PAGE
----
Expectations Equal Resentment
We’ve heard it before: expectations lead to disappointments.
If you expect nothing, whatever happens doesn’t affect you as much. At least, that’s the way I see it. Now, that does not mean I don’t expect—and by expect, I mean demand—certain things from people, such as respect; that’s non-negotiable. However, in general, I make every effort not to place expectations on people, especially when they didn’t sign up for my expectations.
But, I’m a work in progress.
Through watching interactions with other people and even reflecting on my own interactions with people, we tend to have preconceived notions of how things should happen or how people should react or behave in certain situations based on our own perceptions. If we believe that cheating is something that should never be forgiven or tolerated, when we see people stay in relationships after they’ve been cheated on, we’re disappointed because, by our beliefs, that’s automatic grounds for a breakup.
We make a habit of placing people in proverbial boxes and when they do anything out of the scope of the box they’ve involuntarily been put in, it becomes an issue for us. If we believe a good mate is someone who sends gifts spontaneously, wakes you up with breakfast in bed, or sends ‘Good morning, beautiful’ texts daily, the minute one or all of those things doesn’t happen, we’re disappointed. When we no longer receive love in the way we’ve expected to, or in the way we give love, it creates problems that, in actuality, may not be a real issue.
If you take nothing else from this, know and understand this: not everyone has the same heart as you.
The sooner you learn this, the better off you’ll be. I have spent so much energy and time waiting for people to give me what I gave them or to do for me what I did or would do for them, and I had to realize that it simply does not work that way. Your love will not be reciprocated to you the same way you gave it. Your kindness will not be reciprocated in the same way. Your mind and heart are not the same as everyone else’s and that’s what makes you you. Embrace that and take pride in that.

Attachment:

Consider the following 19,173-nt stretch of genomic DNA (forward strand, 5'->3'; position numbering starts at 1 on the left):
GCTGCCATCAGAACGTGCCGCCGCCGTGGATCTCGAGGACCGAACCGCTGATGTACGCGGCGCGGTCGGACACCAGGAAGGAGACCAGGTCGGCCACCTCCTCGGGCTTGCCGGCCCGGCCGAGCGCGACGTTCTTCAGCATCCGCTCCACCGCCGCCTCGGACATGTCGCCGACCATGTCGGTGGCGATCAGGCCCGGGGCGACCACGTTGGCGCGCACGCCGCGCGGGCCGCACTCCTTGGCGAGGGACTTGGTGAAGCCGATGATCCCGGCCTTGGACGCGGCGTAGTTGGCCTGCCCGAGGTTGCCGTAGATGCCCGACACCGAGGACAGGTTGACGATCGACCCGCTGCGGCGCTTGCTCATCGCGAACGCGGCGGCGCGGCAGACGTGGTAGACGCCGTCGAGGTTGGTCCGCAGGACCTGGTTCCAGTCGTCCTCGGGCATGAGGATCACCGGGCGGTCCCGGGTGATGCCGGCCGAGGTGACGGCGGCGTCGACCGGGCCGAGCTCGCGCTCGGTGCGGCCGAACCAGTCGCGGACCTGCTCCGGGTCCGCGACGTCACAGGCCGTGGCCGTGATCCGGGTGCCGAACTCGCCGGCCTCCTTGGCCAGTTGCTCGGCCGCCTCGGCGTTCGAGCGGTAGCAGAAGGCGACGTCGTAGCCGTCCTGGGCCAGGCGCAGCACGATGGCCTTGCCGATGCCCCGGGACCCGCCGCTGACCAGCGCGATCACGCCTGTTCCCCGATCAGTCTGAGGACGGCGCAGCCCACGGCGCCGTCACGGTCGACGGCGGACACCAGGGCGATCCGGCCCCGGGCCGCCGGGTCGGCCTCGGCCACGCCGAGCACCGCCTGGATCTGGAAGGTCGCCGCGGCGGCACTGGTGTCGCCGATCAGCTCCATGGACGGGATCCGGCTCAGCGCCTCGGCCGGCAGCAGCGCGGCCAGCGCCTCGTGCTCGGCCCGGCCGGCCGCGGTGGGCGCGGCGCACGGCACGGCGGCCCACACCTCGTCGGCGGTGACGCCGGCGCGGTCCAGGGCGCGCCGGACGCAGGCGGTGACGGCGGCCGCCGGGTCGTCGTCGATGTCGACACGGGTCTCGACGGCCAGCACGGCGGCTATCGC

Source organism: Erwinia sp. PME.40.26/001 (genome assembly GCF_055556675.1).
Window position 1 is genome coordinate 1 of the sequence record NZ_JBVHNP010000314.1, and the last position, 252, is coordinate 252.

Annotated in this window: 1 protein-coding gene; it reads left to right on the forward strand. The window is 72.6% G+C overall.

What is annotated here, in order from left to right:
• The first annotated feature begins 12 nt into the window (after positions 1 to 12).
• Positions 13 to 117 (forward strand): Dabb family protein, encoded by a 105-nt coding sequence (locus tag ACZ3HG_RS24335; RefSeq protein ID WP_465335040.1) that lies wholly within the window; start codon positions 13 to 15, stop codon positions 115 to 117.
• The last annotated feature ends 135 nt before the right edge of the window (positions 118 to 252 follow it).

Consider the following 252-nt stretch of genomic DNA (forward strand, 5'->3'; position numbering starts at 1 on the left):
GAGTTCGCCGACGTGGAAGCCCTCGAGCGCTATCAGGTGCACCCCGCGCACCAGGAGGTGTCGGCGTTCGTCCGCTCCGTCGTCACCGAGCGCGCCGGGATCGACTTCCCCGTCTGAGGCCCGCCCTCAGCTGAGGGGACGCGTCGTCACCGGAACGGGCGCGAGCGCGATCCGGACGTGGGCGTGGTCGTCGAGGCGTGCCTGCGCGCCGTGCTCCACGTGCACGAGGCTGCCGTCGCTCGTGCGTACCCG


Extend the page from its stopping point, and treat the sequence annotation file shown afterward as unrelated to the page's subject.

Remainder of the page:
While having a conversation with someone, the topic of came up, and if you aren’t familiar with it, I highly recommend taking the quiz and getting the book. It’s helpful whether you’re single or in a relationship. But, it occurred to me while having this conversation that many people are confused on what their love language actually means. Now, I am not an expert in love languages by any means, but I know a thing or two about a thing or two.
Reflecting on the conversation, I’ve gathered that whatever your primary love language is, that’s typically how you love others. So, for example, my primary love language is Words of Affirmations, which means I feel loved when people compliment me or express themselves to me through words. I’m a logophile to the core, so it makes sense that this is my primary love language, but, it’s also how I show love to others. I’m the woman who sends long text messages, writes letters, and wants the same in return because words are everything to me, and words coupled with actions is even better. However, this is where the disconnect occurs. Love is not selfish. It should never be about how it makes you feel or what you’re comfortable with. Instead, it should be about how the other person feels, but many of us drop the ball here.
Just because Words of Affirmations is my primary love language, it doesn’t mean it’ll be the same for my partner. So, if their primary love language is Physical Touch, and instead of providing them with physical touch, I’m giving them my words, though they may be beautiful, real, and heartfelt, it won’t be received nearly as well as me hugging them or cuddling with them. It is so important that we learn to show love to others in a way they understand and prefer. Reflecting on past relationships and situations, so many arguments and breakups could have been avoided by understanding this.
I still have to check myself when I become upset or mad because someone didn’t do something the way I expected them to or the way I would have done it. Yes, I try to avoid expectations, but I’m also human, so I fall short, often. People have apologized to me, but because it wasn’t done the way I would have done it, I wasn’t satisfied with it. People have loved me and cared about me, but because it wasn’t done in the way I would have done it, or I expected them to do it, it wasn’t good enough for me.
Don’t make those mistakes. We are all learning and growing, and for some people, they’ve never had to show love, be vulnerable, care for someone else, be a friend, or whatever the case may be. Understand that people will not always do things the way you want them to or the way you would do it, but it doesn’t make them wrong if they’re doing the best they can with what they have.
Expecting people to mirror your actions will lead to disappointment. As long as they’re trying, allow them to be human and make errors until they get it right. Be sensitive to these things, but don’t be naïve.